“What sums me up is Eclectic and Versatile!”
“What I tell young actors is LEARN your Craft.”
“When I was seven years old, the Hallmark Hall of Fame, produced Green Pastures (directed by George Schaeffer) with William Warfield as De Lawd and Rochester as Noah, Estelle Hensley was the Sunday School teacher Mrs.DeShay and I was the little girl Myrtle whose eyes the audience saw ‘Heaven” through.”
“I remember that Rochester was not a very friendly man, at least not to us kids. Another thing I remember is that in the heaven scenes there were clouds and because they (the clouds) were made from some toxic material, they told us kids” don’t touch the clouds they can hurt you”, I touched them anyway and was just fine.”
Jonelle Allen grew up in Harlem’s, Sugar Hill community among neighbors that included: Duke Ellington, Sonny Rollins, and Johnny Hodges, all of whom had an influence on her choice of an artistic career. Born and raised in Harlem, she was the only child of Marion Allen, a postal worker and Robert Allen, who worked for the New York Transit Authority. Her parents divorced when she was just five and she lived with her mother, Aunt Bea, and her maternal grandparents. Her grandfather, the first Black post office supervisor in New York City, was a superb jazz saxophonist who didn’t think much of music as a profession but who nevertheless taught a neighborhood kid, Sonny Rollins, being one of them, how to play.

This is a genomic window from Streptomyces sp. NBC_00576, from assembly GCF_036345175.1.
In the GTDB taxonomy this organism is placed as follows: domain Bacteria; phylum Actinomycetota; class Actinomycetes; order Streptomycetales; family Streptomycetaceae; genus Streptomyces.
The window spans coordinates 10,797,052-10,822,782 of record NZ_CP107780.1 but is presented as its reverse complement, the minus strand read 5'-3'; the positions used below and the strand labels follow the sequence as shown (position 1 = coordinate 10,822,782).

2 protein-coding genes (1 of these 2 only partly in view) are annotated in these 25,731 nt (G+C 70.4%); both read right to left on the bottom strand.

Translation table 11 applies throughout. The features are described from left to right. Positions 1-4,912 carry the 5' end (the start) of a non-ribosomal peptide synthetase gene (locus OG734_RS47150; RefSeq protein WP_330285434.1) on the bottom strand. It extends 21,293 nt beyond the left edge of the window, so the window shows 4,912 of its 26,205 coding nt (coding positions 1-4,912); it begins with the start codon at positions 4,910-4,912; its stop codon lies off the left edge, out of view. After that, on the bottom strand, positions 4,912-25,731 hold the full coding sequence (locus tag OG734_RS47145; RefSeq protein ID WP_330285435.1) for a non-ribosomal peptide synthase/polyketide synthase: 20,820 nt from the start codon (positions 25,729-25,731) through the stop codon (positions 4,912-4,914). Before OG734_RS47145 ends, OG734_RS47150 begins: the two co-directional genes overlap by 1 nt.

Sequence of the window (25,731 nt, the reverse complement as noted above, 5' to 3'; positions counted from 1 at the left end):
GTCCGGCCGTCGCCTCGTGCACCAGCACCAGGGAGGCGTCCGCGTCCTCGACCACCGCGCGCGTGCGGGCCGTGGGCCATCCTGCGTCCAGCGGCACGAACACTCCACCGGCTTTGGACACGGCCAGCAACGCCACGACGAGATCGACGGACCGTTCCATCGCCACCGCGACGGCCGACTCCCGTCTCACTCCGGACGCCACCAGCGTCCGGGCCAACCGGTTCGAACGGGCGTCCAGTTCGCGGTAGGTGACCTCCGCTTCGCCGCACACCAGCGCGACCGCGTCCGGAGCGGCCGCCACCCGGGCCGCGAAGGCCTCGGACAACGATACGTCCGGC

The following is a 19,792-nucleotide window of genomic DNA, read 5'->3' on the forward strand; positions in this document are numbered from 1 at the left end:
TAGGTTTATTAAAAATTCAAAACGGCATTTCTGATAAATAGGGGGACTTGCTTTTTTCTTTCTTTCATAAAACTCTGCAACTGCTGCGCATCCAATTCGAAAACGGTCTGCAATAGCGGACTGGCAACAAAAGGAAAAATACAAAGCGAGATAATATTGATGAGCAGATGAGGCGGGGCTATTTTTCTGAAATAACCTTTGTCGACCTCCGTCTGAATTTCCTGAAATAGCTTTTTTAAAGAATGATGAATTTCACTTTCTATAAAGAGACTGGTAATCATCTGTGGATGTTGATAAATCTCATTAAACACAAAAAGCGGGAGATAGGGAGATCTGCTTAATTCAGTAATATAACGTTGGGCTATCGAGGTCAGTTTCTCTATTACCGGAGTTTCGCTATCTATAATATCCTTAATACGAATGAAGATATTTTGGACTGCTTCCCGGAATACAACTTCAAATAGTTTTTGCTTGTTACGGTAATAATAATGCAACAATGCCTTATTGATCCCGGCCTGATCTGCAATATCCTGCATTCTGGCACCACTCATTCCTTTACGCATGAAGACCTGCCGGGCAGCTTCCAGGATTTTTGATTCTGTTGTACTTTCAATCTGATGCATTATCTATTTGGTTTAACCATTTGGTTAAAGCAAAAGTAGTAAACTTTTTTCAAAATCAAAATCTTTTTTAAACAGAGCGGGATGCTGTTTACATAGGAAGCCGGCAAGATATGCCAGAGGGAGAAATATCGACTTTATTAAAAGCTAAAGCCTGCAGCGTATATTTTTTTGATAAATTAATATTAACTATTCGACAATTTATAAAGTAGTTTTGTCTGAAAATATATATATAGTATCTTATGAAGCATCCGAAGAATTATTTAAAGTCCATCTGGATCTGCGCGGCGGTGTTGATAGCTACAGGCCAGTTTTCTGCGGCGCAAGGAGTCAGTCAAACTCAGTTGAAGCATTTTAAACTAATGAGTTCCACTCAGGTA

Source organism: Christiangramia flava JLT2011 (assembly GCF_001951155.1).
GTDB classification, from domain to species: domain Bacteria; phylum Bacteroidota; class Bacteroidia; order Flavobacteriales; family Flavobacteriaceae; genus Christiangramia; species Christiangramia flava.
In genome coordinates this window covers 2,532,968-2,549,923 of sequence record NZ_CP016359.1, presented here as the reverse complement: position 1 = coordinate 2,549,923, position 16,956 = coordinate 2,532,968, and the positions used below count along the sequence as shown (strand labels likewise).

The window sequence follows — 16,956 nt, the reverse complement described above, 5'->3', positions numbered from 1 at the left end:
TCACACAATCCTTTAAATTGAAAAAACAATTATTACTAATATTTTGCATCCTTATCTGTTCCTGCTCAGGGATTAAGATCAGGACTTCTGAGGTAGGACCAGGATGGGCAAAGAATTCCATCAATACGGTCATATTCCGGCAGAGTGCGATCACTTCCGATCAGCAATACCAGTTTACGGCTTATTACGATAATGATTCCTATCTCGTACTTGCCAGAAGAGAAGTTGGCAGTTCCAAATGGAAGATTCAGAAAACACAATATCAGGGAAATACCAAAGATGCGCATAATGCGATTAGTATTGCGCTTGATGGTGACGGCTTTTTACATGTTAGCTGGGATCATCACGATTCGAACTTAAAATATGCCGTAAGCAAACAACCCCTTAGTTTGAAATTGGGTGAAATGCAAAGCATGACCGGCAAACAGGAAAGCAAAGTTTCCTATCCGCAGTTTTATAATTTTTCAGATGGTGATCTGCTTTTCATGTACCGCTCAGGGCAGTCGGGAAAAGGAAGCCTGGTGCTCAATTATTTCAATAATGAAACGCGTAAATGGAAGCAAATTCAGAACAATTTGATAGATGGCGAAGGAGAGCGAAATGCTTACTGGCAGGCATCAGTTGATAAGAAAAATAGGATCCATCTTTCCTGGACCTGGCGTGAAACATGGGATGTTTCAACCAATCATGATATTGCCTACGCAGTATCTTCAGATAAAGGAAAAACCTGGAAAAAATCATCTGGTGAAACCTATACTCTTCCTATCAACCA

A song-and-dance star in front of her family at age three, Allen was enrolled by her Aunt Bea, in a children’s dance class where she was discovered by a talent scout from The Merry Mailman, a popular children’s show in New York. She was soon a frequent sidekick to the host, Ray Heatherton, and a busy young actress and performer.
She played a Sunday school kid trying to visualize heaven in the Hallmark Hall of Fame production of Green Pastures and Small War on Murray Hill, a work-in-progress by Robert E. Sherwood, directed by Garson Kanin who sat her on his lap while giving her notes. “I was sitting on a lot of people’s laps in those days,” recalls Allen.
“When I was a kid growing up in Harlem in New York City, I went to the Schomberg Library on 135street. Now it is The Schomberg Cultural Center, however, I digress. Anyway as a kid I walked in the lobby and there a was bust of a man obviously in costume with an earring and on the plaque, it said “Ira Aldridge The Great Shakespearean Actor as Othello“. I became fascinated and read about him, a freedman born in New York, however, he moved to England and had great success in the 1800s.”